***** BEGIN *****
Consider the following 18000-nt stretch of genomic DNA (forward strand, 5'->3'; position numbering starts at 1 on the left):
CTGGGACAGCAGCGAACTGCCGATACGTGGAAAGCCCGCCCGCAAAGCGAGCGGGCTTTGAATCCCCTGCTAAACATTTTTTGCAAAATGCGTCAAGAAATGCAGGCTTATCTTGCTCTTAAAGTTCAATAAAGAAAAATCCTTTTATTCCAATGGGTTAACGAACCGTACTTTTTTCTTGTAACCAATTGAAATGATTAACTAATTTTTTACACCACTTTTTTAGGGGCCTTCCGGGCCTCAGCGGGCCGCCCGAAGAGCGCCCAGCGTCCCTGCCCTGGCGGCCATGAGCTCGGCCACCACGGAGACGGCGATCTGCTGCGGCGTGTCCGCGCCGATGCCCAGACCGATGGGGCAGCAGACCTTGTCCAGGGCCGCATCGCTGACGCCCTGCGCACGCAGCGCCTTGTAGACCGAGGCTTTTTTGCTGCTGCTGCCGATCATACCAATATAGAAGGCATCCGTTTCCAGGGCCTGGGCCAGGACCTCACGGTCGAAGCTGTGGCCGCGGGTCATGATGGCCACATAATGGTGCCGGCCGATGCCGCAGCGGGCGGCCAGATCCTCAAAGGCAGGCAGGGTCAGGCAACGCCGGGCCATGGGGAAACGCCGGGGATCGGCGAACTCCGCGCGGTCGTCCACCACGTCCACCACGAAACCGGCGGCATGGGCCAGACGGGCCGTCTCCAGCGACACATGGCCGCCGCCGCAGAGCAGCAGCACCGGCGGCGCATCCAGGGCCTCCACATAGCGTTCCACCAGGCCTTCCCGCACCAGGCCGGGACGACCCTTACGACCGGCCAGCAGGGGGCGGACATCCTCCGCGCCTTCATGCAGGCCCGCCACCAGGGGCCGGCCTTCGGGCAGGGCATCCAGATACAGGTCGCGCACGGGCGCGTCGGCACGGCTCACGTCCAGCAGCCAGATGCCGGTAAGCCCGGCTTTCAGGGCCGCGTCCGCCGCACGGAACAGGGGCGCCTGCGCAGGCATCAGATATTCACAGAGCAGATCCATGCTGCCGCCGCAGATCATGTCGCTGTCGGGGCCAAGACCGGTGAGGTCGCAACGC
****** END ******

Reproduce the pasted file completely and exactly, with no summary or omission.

Consider the following 18000-nt stretch of genomic DNA (forward strand, 5'->3'; position numbering starts at 1 on the left):
CTGGGACAGCAGCGAACTGCCGATACGTGGAAAGCCCGCCCGCAAAGCGAGCGGGCTTTGAATCCCCTGCTAAACATTTTTTGCAAAATGCGTCAAGAAATGCAGGCTTATCTTGCTCTTAAAGTTCAATAAAGAAAAATCCTTTTATTCCAATGGGTTAACGAACCGTACTTTTTTCTTGTAACCAATTGAAATGATTAACTAATTTTTTACACCACTTTTTTAGGGGCCTTCCGGGCCTCAGCGGGCCGCCCGAAGAGCGCCCAGCGTCCCTGCCCTGGCGGCCATGAGCTCGGCCACCACGGAGACGGCGATCTGCTGCGGCGTGTCCGCGCCGATGCCCAGACCGATGGGGCAGCAGACCTTGTCCAGGGCCGCATCGCTGACGCCCTGCGCACGCAGCGCCTTGTAGACCGAGGCTTTTTTGCTGCTGCTGCCGATCATACCAATATAGAAGGCATCCGTTTCCAGGGCCTGGGCCAGGACCTCACGGTCGAAGCTGTGGCCGCGGGTCATGATGGCCACATAATGGTGCCGGCCGATGCCGCAGCGGGCGGCCAGATCCTCAAAGGCAGGCAGGGTCAGGCAACGCCGGGCCATGGGGAAACGCCGGGGATCGGCGAACTCCGCGCGGTCGTCCACCACGTCCACCACGAAACCGGCGGCATGGGCCAGACGGGCCGTCTCCAGCGACACATGGCCGCCGCCGCAGAGCAGCAGCACCGGCGGCGCATCCAGGGCCTCCACATAGCGTTCCACCAGGCCTTCCCGCACCAGGCCGGGACGACCCTTACGACCGGCCAGCAGGGGGCGGACATCCTCCGCGCCTTCATGCAGGCCCGCCACCAGGGGCCGGCCTTCGGGCAGGGCATCCAGATACAGGTCGCGCACGGGCGCGTCGGCACGGCTCACGTCCAGCAGCCAGATGCCGGTAAGCCCGGCTTTCAGGGCCGCGTCCGCCGCACGGAACAGGGGCGCCTGCGCAGGCATCAGATATTCACAGAGCAGATCCATGCTGCCGCCGCAGATCATGTCGCTGTCGGGGCCAAGACCGGTGAGGTCGCAACGC